July 30, 2018

Clinical utility of genomic sequencing

The Path to Routine Genomic Screening in Health Care

Now that whole genome sequencing is knocking at the door of the clinician, it is the time to ask for clinical utility. The understanding of how such information will change diagnostic and therapy is paramount. There is still no need for cost-effectiveness, clinical utility comes first.
And the editorial at Annals explains exactly this issue, highly recommended:
There should be little doubt that individually tailored health care management plans based on DNA analysis are coming, but the timing of their introduction into routine clinical care is contingent on further demonstrations of clinical utility and proven implementation models.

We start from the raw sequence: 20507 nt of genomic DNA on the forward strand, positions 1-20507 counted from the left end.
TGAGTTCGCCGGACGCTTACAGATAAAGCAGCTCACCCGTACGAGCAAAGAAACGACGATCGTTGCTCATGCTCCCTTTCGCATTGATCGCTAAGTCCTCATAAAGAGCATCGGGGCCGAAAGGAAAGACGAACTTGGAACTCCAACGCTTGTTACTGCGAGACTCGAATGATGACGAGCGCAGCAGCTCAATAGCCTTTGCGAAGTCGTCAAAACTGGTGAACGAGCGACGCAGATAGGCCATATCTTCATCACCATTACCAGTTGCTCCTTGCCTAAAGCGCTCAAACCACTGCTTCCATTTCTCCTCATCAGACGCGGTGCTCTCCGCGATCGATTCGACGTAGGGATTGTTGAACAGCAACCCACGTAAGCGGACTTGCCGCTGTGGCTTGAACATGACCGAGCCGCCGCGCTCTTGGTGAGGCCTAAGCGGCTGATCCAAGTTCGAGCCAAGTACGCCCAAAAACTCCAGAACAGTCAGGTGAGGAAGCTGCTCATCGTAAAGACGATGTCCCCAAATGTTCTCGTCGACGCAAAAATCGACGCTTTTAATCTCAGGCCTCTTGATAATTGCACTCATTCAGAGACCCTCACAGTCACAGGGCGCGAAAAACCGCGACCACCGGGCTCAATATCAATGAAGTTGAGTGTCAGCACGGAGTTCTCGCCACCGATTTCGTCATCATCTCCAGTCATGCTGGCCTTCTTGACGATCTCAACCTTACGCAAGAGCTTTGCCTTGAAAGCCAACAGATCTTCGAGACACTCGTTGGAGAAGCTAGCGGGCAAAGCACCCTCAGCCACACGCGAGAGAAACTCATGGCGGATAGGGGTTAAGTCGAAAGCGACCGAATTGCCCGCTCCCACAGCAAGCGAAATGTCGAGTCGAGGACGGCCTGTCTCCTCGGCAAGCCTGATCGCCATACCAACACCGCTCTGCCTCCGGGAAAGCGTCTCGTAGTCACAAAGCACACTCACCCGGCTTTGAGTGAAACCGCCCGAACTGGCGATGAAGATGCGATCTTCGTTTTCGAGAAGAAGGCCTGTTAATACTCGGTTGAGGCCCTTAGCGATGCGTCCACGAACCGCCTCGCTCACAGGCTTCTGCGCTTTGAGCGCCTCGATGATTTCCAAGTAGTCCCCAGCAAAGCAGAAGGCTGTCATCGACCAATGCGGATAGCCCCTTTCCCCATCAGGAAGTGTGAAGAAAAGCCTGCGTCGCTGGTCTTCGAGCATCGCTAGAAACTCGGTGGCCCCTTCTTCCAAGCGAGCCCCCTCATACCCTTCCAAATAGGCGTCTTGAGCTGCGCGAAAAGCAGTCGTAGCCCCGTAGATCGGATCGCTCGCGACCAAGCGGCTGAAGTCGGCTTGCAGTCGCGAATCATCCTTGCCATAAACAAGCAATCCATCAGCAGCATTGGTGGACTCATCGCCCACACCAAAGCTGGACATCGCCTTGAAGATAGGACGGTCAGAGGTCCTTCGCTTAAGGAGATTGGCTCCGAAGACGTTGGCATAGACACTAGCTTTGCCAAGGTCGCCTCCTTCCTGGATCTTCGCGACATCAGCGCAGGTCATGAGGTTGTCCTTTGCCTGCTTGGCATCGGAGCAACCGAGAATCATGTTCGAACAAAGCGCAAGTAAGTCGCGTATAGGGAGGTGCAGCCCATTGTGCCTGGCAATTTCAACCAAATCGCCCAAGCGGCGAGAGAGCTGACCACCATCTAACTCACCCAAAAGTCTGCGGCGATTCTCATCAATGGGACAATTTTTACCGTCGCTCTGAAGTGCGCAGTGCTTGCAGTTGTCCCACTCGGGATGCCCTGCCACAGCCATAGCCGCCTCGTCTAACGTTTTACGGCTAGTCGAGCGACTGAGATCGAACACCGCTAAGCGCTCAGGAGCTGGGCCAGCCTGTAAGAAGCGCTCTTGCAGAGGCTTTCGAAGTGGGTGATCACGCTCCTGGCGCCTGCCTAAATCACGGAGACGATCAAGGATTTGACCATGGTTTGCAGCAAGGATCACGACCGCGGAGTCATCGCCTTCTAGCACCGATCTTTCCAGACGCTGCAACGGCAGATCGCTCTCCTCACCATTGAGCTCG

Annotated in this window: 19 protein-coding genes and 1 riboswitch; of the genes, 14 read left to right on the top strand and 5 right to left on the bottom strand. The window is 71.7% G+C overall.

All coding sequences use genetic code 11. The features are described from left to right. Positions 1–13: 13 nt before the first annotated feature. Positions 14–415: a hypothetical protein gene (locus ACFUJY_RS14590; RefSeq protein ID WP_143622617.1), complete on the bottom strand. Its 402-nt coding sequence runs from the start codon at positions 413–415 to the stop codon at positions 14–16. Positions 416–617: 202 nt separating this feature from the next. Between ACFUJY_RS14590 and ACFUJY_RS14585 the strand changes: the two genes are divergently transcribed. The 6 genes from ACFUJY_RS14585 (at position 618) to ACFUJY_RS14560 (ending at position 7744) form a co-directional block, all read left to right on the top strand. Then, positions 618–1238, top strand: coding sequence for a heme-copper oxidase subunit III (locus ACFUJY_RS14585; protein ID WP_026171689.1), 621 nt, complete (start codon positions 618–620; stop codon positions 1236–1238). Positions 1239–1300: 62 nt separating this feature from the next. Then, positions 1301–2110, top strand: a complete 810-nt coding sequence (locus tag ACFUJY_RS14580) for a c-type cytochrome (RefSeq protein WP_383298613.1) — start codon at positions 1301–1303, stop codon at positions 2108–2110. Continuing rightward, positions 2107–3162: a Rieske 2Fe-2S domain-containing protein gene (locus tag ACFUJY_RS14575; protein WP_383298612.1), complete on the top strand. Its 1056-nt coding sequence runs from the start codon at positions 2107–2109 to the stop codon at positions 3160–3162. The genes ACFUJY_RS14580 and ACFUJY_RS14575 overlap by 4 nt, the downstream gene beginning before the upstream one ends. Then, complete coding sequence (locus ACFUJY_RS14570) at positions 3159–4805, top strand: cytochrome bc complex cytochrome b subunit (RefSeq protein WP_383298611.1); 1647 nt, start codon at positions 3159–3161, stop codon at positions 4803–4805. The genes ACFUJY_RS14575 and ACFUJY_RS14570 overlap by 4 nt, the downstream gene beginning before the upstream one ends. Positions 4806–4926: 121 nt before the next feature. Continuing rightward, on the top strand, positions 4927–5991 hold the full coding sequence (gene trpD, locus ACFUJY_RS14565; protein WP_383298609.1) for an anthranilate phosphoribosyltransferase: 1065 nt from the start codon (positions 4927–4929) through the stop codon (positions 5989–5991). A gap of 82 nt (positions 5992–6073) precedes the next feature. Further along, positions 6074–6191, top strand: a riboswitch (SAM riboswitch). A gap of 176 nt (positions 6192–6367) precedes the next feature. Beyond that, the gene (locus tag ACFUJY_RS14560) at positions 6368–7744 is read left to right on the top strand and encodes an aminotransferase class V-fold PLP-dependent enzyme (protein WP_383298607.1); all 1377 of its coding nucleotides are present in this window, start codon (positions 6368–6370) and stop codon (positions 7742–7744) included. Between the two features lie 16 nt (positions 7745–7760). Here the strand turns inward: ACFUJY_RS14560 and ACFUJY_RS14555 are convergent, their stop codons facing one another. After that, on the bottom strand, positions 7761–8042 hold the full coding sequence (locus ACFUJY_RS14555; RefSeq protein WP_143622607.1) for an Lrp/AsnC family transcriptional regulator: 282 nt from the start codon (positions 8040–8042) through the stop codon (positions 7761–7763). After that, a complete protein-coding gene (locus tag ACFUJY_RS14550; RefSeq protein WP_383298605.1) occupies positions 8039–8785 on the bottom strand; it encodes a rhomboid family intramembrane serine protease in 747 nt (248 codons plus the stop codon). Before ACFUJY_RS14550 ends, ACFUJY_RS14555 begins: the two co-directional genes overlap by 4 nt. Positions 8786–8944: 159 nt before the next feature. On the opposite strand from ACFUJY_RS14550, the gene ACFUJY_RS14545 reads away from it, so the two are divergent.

My impression: let's wait for epigenetic biomarkers, beyond whole genome sequencing that provides less than 100 actionable genes out of 20.000. Though,
 The fact that only a small percentage of people would benefit from GS today is counterbalanced by growing evidence that the benefit could be significant, and perhaps even life saving

Pepe Castellanos at Barnadas Gallery